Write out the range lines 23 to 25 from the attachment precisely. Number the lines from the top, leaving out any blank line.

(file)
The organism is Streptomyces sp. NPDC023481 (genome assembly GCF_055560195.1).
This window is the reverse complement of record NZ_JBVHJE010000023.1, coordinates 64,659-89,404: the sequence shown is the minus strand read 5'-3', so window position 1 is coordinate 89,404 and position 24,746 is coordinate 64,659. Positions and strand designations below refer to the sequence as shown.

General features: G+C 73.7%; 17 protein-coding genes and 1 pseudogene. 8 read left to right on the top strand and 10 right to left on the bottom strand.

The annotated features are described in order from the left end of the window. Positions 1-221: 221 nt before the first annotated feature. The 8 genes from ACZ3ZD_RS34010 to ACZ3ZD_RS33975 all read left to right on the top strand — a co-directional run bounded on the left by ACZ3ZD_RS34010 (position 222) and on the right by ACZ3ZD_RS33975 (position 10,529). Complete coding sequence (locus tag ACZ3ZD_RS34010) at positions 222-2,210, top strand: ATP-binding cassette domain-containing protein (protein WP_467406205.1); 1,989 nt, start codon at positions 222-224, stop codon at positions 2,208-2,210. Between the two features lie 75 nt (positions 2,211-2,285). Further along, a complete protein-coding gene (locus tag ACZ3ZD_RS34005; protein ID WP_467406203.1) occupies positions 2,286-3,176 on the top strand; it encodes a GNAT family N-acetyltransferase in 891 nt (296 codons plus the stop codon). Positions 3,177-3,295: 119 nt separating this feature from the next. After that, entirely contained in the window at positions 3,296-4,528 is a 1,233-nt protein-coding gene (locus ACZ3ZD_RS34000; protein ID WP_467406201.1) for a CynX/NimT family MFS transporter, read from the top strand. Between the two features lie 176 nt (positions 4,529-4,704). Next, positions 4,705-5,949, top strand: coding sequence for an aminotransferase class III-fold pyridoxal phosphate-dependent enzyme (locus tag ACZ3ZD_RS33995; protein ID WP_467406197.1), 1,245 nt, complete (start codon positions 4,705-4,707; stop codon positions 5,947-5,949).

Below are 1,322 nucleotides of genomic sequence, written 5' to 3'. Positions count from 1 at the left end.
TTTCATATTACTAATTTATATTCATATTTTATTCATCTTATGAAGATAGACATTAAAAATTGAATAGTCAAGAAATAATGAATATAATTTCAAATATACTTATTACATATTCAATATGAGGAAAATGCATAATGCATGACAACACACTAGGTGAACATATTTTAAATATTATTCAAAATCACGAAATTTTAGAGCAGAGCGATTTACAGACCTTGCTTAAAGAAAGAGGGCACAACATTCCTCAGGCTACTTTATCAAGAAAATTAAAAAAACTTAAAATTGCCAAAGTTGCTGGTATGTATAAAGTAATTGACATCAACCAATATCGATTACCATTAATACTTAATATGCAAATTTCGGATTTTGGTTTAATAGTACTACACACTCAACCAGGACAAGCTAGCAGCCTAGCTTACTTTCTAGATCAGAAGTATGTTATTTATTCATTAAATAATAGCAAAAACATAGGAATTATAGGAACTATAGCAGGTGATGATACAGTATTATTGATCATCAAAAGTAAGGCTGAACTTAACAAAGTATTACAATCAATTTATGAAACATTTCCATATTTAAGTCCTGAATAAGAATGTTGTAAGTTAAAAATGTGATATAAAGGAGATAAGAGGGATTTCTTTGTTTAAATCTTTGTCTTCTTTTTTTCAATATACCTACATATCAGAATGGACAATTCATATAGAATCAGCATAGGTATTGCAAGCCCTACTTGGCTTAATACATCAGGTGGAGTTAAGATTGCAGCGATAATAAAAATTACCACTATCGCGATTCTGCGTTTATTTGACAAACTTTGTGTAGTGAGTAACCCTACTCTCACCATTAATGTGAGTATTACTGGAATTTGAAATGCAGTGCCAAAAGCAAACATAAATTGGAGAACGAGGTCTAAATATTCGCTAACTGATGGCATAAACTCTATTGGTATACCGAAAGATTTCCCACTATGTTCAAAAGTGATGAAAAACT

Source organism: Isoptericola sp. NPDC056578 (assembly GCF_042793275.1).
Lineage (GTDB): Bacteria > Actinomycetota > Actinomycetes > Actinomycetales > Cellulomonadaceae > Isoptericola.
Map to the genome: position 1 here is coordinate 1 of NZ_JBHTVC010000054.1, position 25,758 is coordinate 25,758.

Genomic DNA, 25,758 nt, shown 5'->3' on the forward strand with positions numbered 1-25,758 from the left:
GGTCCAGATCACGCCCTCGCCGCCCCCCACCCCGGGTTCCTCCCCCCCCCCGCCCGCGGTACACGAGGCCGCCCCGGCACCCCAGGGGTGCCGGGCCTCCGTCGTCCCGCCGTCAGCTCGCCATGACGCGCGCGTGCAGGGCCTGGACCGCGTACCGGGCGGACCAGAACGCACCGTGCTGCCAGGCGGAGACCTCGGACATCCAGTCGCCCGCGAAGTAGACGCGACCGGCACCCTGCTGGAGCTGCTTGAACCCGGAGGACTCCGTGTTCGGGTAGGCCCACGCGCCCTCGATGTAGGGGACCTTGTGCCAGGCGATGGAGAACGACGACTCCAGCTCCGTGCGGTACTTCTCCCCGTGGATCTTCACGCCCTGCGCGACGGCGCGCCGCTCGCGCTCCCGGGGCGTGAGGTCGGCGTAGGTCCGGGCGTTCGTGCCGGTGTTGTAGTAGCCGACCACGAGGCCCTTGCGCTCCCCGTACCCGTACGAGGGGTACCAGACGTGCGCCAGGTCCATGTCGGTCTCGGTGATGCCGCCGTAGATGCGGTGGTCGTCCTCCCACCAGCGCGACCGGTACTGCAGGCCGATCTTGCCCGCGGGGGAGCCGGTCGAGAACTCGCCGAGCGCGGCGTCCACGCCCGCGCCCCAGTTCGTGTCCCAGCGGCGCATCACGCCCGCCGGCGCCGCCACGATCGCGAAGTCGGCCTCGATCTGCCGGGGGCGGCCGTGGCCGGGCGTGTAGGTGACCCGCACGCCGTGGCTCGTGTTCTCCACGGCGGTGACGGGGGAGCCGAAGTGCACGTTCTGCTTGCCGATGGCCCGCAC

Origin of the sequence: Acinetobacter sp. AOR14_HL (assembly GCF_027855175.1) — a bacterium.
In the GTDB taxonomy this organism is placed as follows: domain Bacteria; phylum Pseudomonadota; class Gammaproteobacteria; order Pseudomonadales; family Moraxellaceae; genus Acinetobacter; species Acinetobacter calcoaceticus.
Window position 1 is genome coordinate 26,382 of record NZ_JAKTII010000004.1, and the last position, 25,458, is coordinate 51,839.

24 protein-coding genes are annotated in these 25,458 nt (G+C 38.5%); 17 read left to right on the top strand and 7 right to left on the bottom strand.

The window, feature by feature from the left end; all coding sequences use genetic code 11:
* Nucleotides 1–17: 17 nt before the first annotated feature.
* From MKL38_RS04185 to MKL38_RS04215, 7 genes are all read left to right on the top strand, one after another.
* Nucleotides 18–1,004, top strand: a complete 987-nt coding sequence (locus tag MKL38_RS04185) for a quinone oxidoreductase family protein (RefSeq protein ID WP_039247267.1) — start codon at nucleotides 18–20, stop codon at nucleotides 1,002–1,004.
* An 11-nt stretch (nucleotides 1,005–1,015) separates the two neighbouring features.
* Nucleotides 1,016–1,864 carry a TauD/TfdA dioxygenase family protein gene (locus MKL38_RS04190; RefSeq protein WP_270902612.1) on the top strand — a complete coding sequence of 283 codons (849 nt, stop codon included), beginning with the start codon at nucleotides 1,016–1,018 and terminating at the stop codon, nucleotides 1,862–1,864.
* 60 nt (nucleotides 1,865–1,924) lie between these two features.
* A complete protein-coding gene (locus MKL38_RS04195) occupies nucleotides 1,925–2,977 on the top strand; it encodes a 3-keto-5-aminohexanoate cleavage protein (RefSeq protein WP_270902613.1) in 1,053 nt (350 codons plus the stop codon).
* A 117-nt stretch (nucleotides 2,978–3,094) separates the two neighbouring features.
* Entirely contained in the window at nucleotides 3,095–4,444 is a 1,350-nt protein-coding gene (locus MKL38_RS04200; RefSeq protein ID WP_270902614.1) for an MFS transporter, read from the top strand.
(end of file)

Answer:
* A complete protein-coding gene (locus MKL38_RS04195) occupies nucleotides 1,925–2,977 on the top strand; it encodes a 3-keto-5-aminohexanoate cleavage protein (RefSeq protein WP_270902613.1) in 1,053 nt (350 codons plus the stop codon).
* A 117-nt stretch (nucleotides 2,978–3,094) separates the two neighbouring features.
* Entirely contained in the window at nucleotides 3,095–4,444 is a 1,350-nt protein-coding gene (locus MKL38_RS04200; RefSeq protein ID WP_270902614.1) for an MFS transporter, read from the top strand.